S: LA Reflections
BC: Thank you
FC: Unpacking Sept 22 | Carissa Keys
1: I also liked the idea of having students write the dialogue they think happened during the silent clip. | Silent Movie I really enjoyed the presentation on Silent Movies. This is an approach to films that I have never thought of before. And although I have yet to use this strategy, I can see that students would pay more attention because of the novelty the first time around, and to test their hypothesis about the clip the second time around.
2: Teaching Writing | Free writing: I think free writing might be difficult for some students to get into. While doing research for a presentation on creativity a few years ago, I learned that complete freedom can actual hinder creativity because children feel overwhelmed with possibilities and have difficulty focusing on one thing. Putting a few limitations in place helps students focus on something and then run with it. | Response Journals: I do like the idea of response journals, but only so long as they are marked for criteria such as depth of thought rather than what the teacher wants to read. It is not a response journal if students feel pressured to respond a certain way in order to receive full marks. | Assessment
3: Assessment | I think that Peter Elbow's article on minimal grading on low stakes assignments is especially beneficial for activities such as free writing and response journals. These forms of writing are intended to encourage individual thought and creativity - a goal that is hindered when students believe they need to answer a certain way in order to receive a certain mark.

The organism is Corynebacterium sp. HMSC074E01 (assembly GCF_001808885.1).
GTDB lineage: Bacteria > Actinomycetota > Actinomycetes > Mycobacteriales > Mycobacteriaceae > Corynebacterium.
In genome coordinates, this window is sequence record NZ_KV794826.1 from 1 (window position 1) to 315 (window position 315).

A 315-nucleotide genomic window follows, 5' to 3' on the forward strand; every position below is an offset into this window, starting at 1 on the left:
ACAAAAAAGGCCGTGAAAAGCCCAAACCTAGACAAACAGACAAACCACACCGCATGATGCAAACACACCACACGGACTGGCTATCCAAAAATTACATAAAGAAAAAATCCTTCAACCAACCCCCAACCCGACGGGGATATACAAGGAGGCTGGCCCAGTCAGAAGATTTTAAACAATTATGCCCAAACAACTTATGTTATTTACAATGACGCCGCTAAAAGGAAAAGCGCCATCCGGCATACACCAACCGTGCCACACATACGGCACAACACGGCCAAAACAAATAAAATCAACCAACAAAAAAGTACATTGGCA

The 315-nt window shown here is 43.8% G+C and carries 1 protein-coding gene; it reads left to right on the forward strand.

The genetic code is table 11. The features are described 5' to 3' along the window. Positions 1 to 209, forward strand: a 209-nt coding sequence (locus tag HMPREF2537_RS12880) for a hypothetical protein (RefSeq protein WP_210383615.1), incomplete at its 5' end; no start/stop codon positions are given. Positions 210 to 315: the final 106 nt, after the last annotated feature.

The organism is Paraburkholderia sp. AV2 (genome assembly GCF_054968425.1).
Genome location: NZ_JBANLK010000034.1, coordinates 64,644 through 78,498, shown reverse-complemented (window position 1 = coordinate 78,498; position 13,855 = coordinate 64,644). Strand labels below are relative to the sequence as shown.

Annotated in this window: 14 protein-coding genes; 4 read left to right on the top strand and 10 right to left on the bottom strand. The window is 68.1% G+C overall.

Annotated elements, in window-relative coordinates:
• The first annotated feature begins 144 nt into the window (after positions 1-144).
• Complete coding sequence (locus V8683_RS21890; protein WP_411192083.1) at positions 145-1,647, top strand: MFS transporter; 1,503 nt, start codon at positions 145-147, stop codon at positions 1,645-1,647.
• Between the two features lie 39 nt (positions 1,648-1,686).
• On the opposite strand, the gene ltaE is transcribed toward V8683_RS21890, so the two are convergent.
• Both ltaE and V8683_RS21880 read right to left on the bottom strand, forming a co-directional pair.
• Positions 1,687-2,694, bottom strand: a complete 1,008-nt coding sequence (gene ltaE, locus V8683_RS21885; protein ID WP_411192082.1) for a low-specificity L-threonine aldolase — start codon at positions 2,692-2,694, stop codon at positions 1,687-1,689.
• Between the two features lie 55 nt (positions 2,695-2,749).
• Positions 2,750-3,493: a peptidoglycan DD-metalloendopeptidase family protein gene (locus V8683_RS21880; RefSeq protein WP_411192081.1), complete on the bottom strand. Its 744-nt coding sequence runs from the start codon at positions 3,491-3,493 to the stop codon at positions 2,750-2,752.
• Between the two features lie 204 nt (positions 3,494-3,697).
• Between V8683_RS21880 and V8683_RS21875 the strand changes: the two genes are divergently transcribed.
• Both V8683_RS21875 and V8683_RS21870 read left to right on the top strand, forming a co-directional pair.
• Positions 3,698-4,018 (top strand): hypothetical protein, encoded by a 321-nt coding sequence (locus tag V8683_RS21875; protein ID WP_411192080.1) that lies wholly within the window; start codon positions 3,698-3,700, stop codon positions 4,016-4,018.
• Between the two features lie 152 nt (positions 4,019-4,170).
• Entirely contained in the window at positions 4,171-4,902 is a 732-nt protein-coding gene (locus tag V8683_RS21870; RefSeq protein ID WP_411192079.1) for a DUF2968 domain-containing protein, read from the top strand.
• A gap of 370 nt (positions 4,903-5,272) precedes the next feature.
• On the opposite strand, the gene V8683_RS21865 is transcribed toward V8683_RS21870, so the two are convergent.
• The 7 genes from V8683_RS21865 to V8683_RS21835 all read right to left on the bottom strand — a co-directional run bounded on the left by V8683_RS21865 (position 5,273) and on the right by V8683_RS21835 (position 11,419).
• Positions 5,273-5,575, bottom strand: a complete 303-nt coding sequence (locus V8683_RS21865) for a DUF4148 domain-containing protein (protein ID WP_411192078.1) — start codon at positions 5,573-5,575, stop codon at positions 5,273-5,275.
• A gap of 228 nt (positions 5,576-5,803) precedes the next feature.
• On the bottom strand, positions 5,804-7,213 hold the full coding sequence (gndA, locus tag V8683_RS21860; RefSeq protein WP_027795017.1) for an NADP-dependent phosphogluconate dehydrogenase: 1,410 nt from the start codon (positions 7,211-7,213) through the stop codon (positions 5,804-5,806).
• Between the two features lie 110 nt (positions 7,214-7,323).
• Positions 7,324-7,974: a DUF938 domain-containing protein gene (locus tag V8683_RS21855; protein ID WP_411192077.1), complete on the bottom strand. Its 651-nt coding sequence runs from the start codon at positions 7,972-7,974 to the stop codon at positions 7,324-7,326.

4: Phases of Writing | Prior to this class I did not realize the difference between revision and editing. I agree that teachers need to explicitly teach their students how to revise their work if they are to produce quality pieces of writing.
5: Ways to help students revise | I like the idea of using a variety of people to help in the revision process (e.g. teacher, peers, parents) as this helps students perceive their work from a variety of perspectives and sparks new ideas about what to look for when revising their own work. Before students are allowed to give feedback to each other, however, I think it is important that the teacher facilitate a class discussion about what is and what is not appropriate and meaningful feedback.
6: The Authors Gallery: A Meaningful Integration of Technology and Writing | The week long writing process described in this article ties nicely into the ELA Program of Studies, specifically General Outcomes 1 (exploring thoughts, ideas, feeling and experiences), 4 (enhancing the clarity and artistry of communication), and 5 (respecting, supporting and collaborating with others). Reading about an instructional strategy that meets these outcomes seemed appropriate after the activity we did in class in which we generated ideas of what to do with each of the General Outcomes. One idea that especially appealed to me is the “snaking” editing technique because it provides students with feedback about their writing while also honing their eye for revision.
7: The Trait Lady Speaks Up I really like the idea of using consistent terminology throughout each grade so that students and teachers are always speaking the same language. I think this is an excellent way to ensure that everyone is on the same page and to prevent misunderstandings. One point I did not entirely agree with, however, was the author's claim that the first five traits are most helpful for refining, editing, and revising a piece for clarity. I think students need to tentatively decide on these traits BEFORE beginning a piece of writing in order to focus their writing process. Deciding what ideas to include prior to beginning writing, for instance, helps the student avoid writing about irrelevant or insignificant information and is, therefore, important during the planning stage of the writing process as well.
8: Things to remember - Pick a # and the student who guesses closest shares their answer - In a Gallery Walk, there is no talking and hands stay behind your back - DEAW (Drop Everything and Write) - Let students draw to get their minds going if they can't think of anything to write